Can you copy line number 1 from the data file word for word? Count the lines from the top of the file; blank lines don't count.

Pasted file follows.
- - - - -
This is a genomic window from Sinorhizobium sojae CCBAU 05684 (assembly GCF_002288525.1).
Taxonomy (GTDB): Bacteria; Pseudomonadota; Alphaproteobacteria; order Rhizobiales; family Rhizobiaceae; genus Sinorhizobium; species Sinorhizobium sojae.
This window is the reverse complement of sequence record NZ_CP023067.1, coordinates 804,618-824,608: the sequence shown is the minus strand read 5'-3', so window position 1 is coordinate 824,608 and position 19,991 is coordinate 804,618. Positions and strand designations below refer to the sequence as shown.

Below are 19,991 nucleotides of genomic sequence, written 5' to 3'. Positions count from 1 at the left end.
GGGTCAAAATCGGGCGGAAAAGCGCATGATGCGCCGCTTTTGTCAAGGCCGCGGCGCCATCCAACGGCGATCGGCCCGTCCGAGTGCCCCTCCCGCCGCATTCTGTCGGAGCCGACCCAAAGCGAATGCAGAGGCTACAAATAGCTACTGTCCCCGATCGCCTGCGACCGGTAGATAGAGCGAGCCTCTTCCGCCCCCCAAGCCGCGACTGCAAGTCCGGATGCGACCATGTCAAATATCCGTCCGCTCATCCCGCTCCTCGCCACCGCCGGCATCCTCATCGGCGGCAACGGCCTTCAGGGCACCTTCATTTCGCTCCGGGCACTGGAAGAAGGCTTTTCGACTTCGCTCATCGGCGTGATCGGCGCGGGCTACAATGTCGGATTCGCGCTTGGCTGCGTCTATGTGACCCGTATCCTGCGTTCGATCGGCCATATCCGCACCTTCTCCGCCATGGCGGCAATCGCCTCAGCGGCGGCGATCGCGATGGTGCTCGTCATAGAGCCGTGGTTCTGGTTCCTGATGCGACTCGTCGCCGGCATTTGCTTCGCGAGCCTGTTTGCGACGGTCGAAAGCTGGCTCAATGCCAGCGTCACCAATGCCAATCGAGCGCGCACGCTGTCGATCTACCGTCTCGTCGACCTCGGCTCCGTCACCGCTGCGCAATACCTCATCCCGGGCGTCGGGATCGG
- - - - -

This is a genomic window from Sinorhizobium sojae CCBAU 05684 (assembly GCF_002288525.1).